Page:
Tell me and I’ll forget;
show me and I may remember;
involve me and I’ll understand.
Why do I include so many exercises in my Scrum classes? Because mastering Scrum takes practice and a lot of it. Whether you’re a ScrumMaster, Product Owner, or Team Member, you develop mastery through practice. Repeated studies show that adults learn best by doing. Exercises bring the doing into the classroom.
Tell me... A lecture can be entertaining, riveting, and ultimately forgettable. How often have you thoroughly enjoyed a speaker only to forget the gist of the speech within days? If you have difficulty remembering the gist, what chance do the details have?
Show me... Visuals can help long-term recovery of information. Think back on an important event in your life. Chances are that the first thing that pops into your mind is a picture ― a snapshot your brain took of the event at the time. These pictures are like an index of the stuff we keep in our memory. Additional details will follow ― sounds, smells, emotions ― but the first thing is often the picture. The picture is the key to unlocking the rest of the information.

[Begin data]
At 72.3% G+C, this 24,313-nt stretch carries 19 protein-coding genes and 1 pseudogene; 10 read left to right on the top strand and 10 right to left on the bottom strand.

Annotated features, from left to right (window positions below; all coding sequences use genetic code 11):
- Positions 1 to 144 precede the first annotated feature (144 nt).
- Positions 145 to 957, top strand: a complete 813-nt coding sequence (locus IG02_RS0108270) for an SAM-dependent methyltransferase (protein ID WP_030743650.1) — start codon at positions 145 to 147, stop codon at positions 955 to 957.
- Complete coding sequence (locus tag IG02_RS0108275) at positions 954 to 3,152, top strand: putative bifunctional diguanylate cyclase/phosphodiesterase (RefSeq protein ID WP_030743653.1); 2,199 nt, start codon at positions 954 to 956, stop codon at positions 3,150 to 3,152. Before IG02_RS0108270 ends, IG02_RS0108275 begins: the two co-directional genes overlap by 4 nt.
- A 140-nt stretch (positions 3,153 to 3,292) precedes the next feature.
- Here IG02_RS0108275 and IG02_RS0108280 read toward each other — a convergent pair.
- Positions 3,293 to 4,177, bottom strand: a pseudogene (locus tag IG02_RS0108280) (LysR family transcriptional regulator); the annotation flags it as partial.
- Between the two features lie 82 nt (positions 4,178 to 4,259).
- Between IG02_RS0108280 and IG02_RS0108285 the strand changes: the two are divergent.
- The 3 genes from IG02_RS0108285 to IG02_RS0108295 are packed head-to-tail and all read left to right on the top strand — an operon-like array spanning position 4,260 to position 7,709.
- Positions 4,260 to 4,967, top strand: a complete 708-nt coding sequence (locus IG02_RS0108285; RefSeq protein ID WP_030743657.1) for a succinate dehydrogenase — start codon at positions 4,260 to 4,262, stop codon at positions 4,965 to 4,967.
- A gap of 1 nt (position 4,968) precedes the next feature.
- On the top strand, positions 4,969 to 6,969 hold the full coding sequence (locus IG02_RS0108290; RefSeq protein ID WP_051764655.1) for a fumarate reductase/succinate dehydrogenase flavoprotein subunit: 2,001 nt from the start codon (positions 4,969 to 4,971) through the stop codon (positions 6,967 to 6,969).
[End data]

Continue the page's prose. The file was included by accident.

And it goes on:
Involve me... Athletes refer to muscle memory as a result of repeated, disciplined practice focusing on a particular activity. Anyone who has successfully learned to ride a bike or drive a manual transmission car has developed a “muscle memory” that enables them to perform this activity without conscious thought. With practice, the body knows or “understands” how to respond appropriately to achieve the desired result. Class exercises provide the physical experience on how to perform the specific practice.
Balance ― Since people learn in different ways, my workshops blend auditory (Tell me), using lecture and discussion; visual (Show me), using slides and wall space as information radiators; and kinesthetic (Involve me), physical activities and role play. Consistently, participants’ feedback rank the exercises as having the greatest impact on their understanding and retention of class material. Integration and balance of these different modes of teaching is essential to a successful learning experience.